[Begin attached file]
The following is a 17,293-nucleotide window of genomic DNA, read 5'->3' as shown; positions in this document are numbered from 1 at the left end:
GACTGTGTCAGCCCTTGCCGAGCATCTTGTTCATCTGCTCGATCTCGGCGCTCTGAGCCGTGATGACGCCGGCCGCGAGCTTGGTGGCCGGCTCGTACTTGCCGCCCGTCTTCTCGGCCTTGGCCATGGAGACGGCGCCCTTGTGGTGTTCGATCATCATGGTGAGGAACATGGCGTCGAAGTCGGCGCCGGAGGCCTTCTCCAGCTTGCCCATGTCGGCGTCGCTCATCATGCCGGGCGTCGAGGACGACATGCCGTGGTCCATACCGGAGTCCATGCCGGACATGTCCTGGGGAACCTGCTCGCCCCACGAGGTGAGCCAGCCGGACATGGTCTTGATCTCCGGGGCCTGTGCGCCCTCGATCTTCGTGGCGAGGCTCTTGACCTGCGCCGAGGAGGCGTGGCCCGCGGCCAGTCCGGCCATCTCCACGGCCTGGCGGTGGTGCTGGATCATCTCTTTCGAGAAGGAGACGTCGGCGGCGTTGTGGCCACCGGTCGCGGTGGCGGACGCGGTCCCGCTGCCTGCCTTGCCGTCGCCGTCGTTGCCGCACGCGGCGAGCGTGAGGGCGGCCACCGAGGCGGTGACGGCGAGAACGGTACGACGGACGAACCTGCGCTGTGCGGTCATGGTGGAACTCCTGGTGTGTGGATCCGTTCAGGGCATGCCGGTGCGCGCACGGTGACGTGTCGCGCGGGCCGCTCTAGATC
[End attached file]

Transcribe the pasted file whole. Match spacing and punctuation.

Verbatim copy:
The following is a 17,293-nucleotide window of genomic DNA, read 5'->3' as shown; positions in this document are numbered from 1 at the left end:
GACTGTGTCAGCCCTTGCCGAGCATCTTGTTCATCTGCTCGATCTCGGCGCTCTGAGCCGTGATGACGCCGGCCGCGAGCTTGGTGGCCGGCTCGTACTTGCCGCCCGTCTTCTCGGCCTTGGCCATGGAGACGGCGCCCTTGTGGTGTTCGATCATCATGGTGAGGAACATGGCGTCGAAGTCGGCGCCGGAGGCCTTCTCCAGCTTGCCCATGTCGGCGTCGCTCATCATGCCGGGCGTCGAGGACGACATGCCGTGGTCCATACCGGAGTCCATGCCGGACATGTCCTGGGGAACCTGCTCGCCCCACGAGGTGAGCCAGCCGGACATGGTCTTGATCTCCGGGGCCTGTGCGCCCTCGATCTTCGTGGCGAGGCTCTTGACCTGCGCCGAGGAGGCGTGGCCCGCGGCCAGTCCGGCCATCTCCACGGCCTGGCGGTGGTGCTGGATCATCTCTTTCGAGAAGGAGACGTCGGCGGCGTTGTGGCCACCGGTCGCGGTGGCGGACGCGGTCCCGCTGCCTGCCTTGCCGTCGCCGTCGTTGCCGCACGCGGCGAGCGTGAGGGCGGCCACCGAGGCGGTGACGGCGAGAACGGTACGACGGACGAACCTGCGCTGTGCGGTCATGGTGGAACTCCTGGTGTGTGGATCCGTTCAGGGCATGCCGGTGCGCGCACGGTGACGTGTCGCGCGGGCCGCTCTAGATC